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Alconquin Trail to Hells Hole Falls - Prescott National Forest

Summary: A nice enough 1/2 day hike to a small waterfall and pool in the Castle Creek Wilderness Area of the Prescott National Forest.
Directions: From Phoenix drive north on I-17 to exit #248 for Bumble Bee and Crown King (this is also the exit for the Horse Thief Basin Recreation Area'). Drive west on the main road which becomes well graded dirt in about two miles. Stay on this main road which goes through the one horse town of Bumble Bee then begins climbing into the Bradshaw Mountains. Take your time driving, the road is one lane in places and sees a fair amount of traffic on the weekends (many driving faster than is prudent). About 150' before the mile 25 marker, where the road takes a sharp bend to the right, look for the pull out on the left (south) side of the road , and park.
Road Conditions: Passenger Car, though a High Clearance Vehicle would be better
Navigation: Easy
Length: 4 miles
Date Hiked: November, 2002
Weather Conditions: Cool and sunny
Required Skills: None
Hike Description: From the car park you'll have good views to the south down into the drainages that run through Hells Hole. Begin walking on the unsigned, but well developed trail which descends moderately to the south through the chaparral (predominantly scrub oak, prickly pear, bear grass and cats claw). After 5 minutes or so, you'll pass a faded wooden sign labeled 'Alconquin Trail #225' and shortly thereafter a register and another sign (this one in better condition) which reads 'Horse Thief Canyon Trail #30 - 3 miles, Horse Thief Basin - 5 miles, Senator Road #52 - 6 miles'. Continue along the path (which is slightly overgrown in places) as it descends moderately to the drainage below. Where the trail crosses the first stream bed, hop off the path and head left down stream. This side drainage is unlikely to be flowing (though there were some puddles when the author was here). Be careful on the rocks, they are polished smooth and quite slick. When you reach the confluence with the main drainage which enters from the right (and is hopefully flowing), stay left and continue down stream. There is a little bit of bush wacking involved in this section, but it's a fairly easy task to keep your feet dry. This area is fairly nice, with small pools and cascades gurgling through polished granite boulders. Soon your progress will be blocked by a 100' long pool which lies between granite walls. If it's warm and you don't mind getting wet, your best bet is probably to wade the pool... if you're wimpy like me, you'll probably want to keep your feet dry. Most people would probably want to bypass the pool by climbing high around this section on one side or the other. If your group is composed of good climbers, you can climb on the granite slope on the right which lies just above the pool. If you choose this option, be aware that there is one tricky down climb near the end with a bit of exposure. Once past the pool, it's a short 5 minute walk to the falls and pool. I expect that most people turn around here, since another tricky climb is involved to descend the falls (the author went down on the left). The drainage continues through a short nice section below the falls before widening a short distance later. When ready return the way you came.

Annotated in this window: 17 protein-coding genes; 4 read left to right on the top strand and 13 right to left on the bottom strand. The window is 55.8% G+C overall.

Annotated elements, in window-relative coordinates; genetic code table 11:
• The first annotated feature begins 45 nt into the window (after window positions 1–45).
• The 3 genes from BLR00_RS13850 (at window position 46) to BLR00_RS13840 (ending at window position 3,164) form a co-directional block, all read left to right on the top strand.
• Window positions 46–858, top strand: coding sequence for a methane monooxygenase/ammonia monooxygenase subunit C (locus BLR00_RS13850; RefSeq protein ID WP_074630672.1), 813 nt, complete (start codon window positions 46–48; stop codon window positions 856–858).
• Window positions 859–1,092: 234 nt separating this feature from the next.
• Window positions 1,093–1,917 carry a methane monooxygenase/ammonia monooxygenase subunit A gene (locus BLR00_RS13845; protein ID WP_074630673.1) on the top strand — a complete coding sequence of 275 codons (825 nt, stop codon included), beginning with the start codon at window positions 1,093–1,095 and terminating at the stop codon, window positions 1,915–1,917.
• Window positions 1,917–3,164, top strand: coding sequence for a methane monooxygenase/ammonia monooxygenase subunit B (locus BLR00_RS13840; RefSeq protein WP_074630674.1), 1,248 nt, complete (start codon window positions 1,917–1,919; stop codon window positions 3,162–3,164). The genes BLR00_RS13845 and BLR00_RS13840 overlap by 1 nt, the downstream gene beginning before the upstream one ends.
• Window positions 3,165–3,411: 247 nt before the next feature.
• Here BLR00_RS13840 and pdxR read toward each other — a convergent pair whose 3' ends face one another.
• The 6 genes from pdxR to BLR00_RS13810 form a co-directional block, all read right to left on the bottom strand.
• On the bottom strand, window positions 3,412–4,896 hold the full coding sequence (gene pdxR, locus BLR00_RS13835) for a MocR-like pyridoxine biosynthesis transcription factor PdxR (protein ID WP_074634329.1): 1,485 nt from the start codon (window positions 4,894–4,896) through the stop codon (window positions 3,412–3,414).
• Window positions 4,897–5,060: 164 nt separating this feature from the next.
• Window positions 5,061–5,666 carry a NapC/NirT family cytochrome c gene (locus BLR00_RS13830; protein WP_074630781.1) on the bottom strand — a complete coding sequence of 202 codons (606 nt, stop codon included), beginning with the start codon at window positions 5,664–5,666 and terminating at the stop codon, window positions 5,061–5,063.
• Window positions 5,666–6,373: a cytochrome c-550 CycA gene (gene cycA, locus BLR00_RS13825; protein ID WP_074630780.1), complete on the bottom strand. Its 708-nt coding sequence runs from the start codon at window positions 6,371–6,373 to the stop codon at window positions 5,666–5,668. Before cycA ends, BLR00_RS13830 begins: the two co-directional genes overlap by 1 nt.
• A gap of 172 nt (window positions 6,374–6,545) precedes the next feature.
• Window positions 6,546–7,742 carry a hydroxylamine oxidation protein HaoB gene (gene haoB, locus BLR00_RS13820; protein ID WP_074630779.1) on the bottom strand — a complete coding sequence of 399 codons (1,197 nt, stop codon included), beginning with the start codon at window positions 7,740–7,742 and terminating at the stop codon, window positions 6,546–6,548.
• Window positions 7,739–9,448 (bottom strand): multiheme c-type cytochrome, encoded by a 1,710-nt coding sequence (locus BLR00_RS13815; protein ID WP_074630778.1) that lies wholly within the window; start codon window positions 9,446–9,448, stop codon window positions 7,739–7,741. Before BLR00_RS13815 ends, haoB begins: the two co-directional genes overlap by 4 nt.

Rating (1-5 stars):
The author and his wife hiked down to the falls, did some exploring below, ate a leisurely lunch, then returned in just under 4 hours.
Maps: Prescott National Forest map - though it's not very good
Books: None
Photos: Click picture for larger view, click your browser's 'Back' button to return to this page.
Hike out through the chaparral. Hells Hole Falls.